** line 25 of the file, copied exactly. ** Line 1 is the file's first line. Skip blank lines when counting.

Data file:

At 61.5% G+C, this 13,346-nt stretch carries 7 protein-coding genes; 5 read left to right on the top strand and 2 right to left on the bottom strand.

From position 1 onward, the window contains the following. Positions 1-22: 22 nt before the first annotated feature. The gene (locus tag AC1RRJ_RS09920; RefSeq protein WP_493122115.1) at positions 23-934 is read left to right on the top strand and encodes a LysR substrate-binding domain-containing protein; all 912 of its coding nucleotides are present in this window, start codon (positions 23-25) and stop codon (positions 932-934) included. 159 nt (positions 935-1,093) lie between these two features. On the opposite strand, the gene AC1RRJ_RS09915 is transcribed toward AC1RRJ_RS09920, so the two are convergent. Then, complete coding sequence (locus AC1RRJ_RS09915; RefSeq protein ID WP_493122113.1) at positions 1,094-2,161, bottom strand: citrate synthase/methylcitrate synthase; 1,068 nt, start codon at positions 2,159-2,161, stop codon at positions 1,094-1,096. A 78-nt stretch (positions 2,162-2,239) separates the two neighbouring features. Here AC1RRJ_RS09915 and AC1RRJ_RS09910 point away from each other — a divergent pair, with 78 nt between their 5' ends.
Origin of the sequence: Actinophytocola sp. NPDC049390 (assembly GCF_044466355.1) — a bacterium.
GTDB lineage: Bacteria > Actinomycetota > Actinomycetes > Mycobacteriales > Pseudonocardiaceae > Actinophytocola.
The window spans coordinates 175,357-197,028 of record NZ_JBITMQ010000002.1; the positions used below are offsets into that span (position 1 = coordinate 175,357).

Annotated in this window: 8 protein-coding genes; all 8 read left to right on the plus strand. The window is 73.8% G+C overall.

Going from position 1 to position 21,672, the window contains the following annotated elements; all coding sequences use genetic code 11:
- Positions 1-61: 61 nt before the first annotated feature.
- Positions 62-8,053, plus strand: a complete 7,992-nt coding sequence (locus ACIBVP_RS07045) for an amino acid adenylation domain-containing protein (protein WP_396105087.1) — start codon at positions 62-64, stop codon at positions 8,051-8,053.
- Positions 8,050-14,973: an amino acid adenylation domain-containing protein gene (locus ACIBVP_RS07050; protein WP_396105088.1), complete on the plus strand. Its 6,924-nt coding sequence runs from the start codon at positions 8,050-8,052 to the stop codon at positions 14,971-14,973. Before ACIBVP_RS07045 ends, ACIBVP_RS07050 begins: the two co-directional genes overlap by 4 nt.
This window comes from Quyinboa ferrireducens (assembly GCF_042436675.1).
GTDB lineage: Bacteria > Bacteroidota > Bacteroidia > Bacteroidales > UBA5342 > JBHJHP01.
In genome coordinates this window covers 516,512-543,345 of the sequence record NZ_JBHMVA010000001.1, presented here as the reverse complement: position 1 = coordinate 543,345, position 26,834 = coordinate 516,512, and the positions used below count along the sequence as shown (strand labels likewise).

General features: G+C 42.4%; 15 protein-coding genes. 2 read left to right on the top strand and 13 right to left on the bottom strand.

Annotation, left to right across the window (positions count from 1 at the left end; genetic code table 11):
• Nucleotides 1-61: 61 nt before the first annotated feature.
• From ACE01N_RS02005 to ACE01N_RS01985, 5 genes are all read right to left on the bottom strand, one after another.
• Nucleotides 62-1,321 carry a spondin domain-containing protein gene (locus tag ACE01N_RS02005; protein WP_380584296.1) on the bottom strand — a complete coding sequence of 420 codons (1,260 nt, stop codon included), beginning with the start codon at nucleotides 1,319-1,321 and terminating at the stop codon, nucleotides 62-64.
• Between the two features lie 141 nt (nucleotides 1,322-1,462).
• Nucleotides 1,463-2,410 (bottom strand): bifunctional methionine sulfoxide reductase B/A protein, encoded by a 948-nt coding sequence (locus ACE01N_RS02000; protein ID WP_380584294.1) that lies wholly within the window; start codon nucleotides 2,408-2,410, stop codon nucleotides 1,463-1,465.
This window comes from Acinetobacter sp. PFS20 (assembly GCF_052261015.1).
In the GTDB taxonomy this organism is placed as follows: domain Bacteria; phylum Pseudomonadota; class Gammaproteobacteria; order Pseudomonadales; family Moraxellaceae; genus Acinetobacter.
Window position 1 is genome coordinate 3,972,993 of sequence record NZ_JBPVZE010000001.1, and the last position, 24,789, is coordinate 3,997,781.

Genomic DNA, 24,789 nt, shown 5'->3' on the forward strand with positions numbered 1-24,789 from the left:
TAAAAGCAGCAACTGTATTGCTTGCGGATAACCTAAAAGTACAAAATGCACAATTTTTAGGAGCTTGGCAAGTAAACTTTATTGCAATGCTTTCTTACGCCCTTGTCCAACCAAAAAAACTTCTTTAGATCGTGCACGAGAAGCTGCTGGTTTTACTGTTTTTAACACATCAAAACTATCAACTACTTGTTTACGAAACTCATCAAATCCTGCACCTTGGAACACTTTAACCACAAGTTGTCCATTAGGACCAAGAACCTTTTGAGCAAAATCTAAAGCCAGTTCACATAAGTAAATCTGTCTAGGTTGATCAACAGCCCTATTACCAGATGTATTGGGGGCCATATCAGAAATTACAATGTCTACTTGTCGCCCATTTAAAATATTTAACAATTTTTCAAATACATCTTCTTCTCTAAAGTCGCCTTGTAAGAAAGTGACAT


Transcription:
TAAAAGCAGCAACTGTATTGCTTGCGGATAACCTAAAAGTACAAAATGCACAATTTTTAGGAGCTTGGCAAGTAAACTTTATTGCAATGCTTTCTTACGCCCTTGTCCAACCAAAAAAACTTCTTTAGATCGTGCACGAGAAGCTGCTGGTTTTACTGTTTTTAACACATCAAAACTATCAACTACTTGTTTACGAAACTCATCAAATCCTGCACCTTGGAACACTTTAACCACAAGTTGTCCATTAGGACCAAGAACCTTTTGAGCAAAATCTAAAGCCAGTTCACATAAGTAAATCTGTCTAGGTTGATCAACAGCCCTATTACCAGATGTATTGGGGGCCATATCAGAAATTACAATGTCTACTTGTCGCCCATTTAAAATATTTAACAATTTTTCAAATACATCTTCTTCTCTAAAGTCGCCTTGTAAGAAAGTGACAT